Prime Minister David Cameron’s criticism of some of the tax arrangements of some of the rich and shameless as "morally wrong" certainly caught the headlines. Perhaps it can be put down (from a Conservative perspective) to the PM going off on one again. it was certainly a bizarre ‘Conservative’ moment - what’s next Japanese whalers endorsing the virtues of Greenpeace? Certainly from where I have been sat, this side of the bridge, ‘Conservative’ and ‘tax evasion’ have been happily juxtaposed for many years in the public perception.
I noticed that David Cameron appears to have rapidly clammed up, after his unexpected outburst. Perhaps he is now engaged in managed withdrawal (aka ‘retreat’) following his condemnation of celebrity tax avoiders yesterday, no doubt after less than coded warnings from Tory donors that his attacks on Jimmy Carr could open a world of tax avoidance related hurt.
After further thought DC may have decided to cut his losses and keep his head down, certainly the PM has declined to criticise the tax affairs of Take That star Gary Barlow (a recent recipient of a gong), happens to possibly involved in a similar tax evasion scheme to the one Carr used to cut his liabilities. No doubt some pretty senior Tories are fearful that Cameron’s comments could lead to an unwelcome media spotlight on the tax affairs of senior party donors and government (and not doubt former New Labour) ministers.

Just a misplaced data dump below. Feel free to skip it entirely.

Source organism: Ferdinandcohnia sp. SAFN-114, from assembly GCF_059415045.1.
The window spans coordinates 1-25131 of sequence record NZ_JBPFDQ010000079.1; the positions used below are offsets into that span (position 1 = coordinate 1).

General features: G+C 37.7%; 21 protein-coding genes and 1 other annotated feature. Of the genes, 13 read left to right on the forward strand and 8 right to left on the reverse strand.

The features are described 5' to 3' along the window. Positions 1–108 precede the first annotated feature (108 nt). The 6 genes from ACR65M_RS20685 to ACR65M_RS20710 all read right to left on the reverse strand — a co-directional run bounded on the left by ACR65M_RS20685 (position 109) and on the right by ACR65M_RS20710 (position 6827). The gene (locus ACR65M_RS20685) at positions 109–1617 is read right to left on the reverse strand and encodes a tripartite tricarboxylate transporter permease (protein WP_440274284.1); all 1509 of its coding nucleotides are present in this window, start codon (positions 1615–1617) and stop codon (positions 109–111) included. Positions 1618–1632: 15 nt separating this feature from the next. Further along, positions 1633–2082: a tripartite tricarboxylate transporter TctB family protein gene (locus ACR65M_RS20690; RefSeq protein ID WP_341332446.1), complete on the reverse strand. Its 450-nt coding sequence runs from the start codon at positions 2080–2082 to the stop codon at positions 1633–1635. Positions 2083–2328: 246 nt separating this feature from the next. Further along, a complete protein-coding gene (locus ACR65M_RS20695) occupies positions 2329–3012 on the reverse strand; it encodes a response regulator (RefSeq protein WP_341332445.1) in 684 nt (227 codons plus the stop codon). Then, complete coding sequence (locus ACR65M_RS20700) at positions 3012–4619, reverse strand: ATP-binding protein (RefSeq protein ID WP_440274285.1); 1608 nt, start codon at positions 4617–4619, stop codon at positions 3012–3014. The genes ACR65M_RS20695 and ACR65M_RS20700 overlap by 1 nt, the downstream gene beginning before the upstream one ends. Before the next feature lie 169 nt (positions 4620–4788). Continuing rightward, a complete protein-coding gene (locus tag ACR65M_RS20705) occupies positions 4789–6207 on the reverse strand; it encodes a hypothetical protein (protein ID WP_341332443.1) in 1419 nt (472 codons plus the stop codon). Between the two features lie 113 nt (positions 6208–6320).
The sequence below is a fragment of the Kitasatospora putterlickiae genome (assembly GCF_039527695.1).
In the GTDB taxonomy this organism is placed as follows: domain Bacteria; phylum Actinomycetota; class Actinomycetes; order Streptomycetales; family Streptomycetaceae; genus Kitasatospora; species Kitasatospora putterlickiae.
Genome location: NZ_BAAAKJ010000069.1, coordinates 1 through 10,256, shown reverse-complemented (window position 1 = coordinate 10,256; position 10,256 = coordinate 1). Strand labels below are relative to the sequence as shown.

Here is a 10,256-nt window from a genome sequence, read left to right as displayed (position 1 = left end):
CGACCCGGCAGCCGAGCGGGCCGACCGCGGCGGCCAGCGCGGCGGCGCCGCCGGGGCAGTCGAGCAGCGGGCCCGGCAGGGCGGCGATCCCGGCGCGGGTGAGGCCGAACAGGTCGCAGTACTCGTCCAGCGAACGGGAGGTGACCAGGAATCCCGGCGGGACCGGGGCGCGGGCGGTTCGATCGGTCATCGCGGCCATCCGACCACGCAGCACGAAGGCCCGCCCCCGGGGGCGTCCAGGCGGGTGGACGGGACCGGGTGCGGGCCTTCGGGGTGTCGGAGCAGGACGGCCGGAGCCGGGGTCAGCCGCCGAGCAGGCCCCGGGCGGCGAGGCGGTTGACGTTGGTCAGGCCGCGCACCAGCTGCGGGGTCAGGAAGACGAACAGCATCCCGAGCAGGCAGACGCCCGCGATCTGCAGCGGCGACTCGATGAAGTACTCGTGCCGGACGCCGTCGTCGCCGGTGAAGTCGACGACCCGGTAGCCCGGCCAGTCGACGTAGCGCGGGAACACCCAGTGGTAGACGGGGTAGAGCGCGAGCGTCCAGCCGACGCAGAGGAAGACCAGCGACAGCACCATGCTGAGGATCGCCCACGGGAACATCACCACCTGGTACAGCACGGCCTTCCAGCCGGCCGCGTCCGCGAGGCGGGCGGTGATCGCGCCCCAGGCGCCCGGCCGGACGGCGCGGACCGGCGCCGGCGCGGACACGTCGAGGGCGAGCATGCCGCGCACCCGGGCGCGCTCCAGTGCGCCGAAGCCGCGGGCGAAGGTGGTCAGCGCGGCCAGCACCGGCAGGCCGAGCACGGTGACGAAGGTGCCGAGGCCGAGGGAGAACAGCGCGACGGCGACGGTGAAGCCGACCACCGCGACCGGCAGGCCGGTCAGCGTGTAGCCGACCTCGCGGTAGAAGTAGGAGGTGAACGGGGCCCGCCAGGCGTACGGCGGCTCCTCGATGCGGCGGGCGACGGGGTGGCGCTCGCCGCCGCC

The Daily Telegraph (no great lover of Cameron admittedly) says that DC under mounting pressure to pay back cheap loans of £1.2 million to the Conservative Party from companies registered in tax havens before the last election. One £250,000 loan apparently came from Juniper Trading (which is registered in the British Virgin Islands). It was given in 2004 at 0.25 per cent below the base rate, to be repaid in 2029. Another £950,000 loan was apparently made by the Medlina Foundation, (based in Liechtenstein), at the base rate plus 1 per cent in the same year. Oops!
Now it does seem a bit rich for the Conservative Party to be taking advantage of loans from offshore firms, while the PM slags of celebrities, for using a tax avoidance scheme in Jersey. Most reasonable people accept (by now) that there is a real need to deal on a global basis with the problem of off-shore companies and those individuals who are actively engaged in tax avoidance, tax evasion and / or money laundering. The problem is that the UK is at the heart of the problem as it has consciously chosen not to regulate some of its crown dependencies.
The scale of the off-shore problem takes your breath away. The Cayman Islands; are currently home to some 12,000 corporations and have a population of 50,000, yet are home to 70% of the planets hedge funds. The British Virgin Islands (population 22,000) is home to 823,502 registered companies. General Electric paid no tax in 2010, yet made a $14.2 billion dollar profit. Barclay's has 181 subsidiaries registered in the Cayman Islands and paid little UK tax on its worldwide profits. The Dirty Digger's News Corp has 152 subsidiaries in tax havens across the planet (according to the US Government) and paid no UK corporation tax between 1998 and 1999.
US President Obama was absolutely right to suggest that the governments of the world should jointly tackle the issue of tax evasion and tax havens. The US President was spot on, if we actually tackled the tax havens, the tax avoidance and the questionable dealings of the derivative traders, hedge funds and the off balance sheet trading then we might go so way towards dealing with the consequences of the worldwide financial crash. I suspect that rhetoric aside hell might have a better chance of freezing over before that nice Mr Cameron and the other 18 millionaires in the cabinet actually do anything to close the tax loopholes – were that to happen then perhaps we would all be in it together?